“There’s something really vulnerable about this practice because we’re demonstrating and showing what we’re actually doing behind closed doors,” Claudon says. “But the outcome we’re producing is so clinically rich. It’s really unmatched in other treatment facilities.”

Cornerstone #2: Personalized Care

At Lightfully, clinicians are trained to recognize how each patient’s experience with suicidality is different; that means a patient’s treatment should also be tailored to address the difficulties they’re struggling with.

“Most treatment centers focus on disorders associated with suicidality, like depression or bipolar disorder, with the hope that as symptoms improve, suicidality will remit,” Claudon says. “At Lightfully, we treat suicidality directly as its own process, separate from a diagnosis, which provides clients with new ways of interacting with their thoughts and emotions to promote hope and healing from the inside out.”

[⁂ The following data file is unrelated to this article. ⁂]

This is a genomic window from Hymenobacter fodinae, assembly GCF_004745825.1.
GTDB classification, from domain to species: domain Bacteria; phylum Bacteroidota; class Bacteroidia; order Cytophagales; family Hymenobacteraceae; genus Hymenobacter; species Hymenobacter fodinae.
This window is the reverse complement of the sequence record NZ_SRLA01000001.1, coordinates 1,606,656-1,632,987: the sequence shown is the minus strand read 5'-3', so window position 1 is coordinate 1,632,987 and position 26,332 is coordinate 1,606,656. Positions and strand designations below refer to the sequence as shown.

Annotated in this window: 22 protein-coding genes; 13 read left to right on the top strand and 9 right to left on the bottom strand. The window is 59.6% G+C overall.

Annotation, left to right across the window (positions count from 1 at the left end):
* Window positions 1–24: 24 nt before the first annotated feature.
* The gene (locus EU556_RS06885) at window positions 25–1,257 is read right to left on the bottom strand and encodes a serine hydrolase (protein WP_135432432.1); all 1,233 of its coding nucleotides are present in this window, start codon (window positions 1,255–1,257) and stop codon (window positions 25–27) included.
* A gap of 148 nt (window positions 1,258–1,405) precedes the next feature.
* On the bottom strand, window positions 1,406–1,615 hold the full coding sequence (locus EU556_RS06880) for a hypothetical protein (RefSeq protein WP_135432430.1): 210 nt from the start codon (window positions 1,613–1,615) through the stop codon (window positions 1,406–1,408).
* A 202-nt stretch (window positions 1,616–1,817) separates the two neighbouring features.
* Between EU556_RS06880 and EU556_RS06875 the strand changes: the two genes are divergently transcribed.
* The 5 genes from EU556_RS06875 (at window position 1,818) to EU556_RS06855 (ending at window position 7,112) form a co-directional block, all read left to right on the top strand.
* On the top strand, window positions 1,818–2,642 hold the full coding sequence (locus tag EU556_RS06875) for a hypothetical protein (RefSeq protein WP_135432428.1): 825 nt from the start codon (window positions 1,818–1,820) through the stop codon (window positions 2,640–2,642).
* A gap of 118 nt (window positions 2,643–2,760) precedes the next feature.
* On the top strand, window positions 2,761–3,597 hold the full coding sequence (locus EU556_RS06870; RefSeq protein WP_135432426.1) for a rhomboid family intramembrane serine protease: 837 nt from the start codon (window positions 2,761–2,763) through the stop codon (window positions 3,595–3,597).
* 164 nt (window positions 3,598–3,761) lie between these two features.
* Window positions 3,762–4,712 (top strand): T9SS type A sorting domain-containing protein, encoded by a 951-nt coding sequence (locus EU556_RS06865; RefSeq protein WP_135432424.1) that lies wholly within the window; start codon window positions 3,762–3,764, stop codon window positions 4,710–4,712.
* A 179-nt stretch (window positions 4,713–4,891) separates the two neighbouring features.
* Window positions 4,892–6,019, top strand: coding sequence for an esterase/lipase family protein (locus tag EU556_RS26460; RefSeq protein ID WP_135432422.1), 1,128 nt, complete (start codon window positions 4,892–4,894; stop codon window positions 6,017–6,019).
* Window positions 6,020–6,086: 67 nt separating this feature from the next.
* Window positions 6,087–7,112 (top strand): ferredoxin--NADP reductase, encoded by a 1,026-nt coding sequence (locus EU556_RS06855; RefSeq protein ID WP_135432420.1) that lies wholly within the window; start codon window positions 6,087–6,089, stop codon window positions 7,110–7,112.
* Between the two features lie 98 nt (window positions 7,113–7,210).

Lightfully’s clinicians create a personalized treatment plan using PBT-based interventions, Siegfried says. 

“We target those processes that are unique to each individual that may be driving their suicidality,” Siegfried explains. “That provides a treatment roadmap for our clients. 

“One of the issues with clients with suicidality is that their thinking is so constricted that they can only see one option,” she continues. “By helping them broaden their attentional processes and separate from their thoughts, they are able to shift their focus and see a broader horizon of possibilities other than just dying by suicide.” 

Clinicians are also continually adjusting care to better fit patients’ needs by utilizing assessments from patients. “Using a process we call ‘data-driven clinical decision-making,’ clinicians integrate assessment results to guide them in mapping treatment.”

Ultimately, patients’ treatment plans should leave them well-equipped for their future beyond Lightfully. 

“I think a client has reached a point of success or a positive outcome when they have realigned with values that are true to them,” Claudon says, “and they’re able to function in their life in a way that brings fulfillment and congruence.” 

Cornerstone #3: Open Communication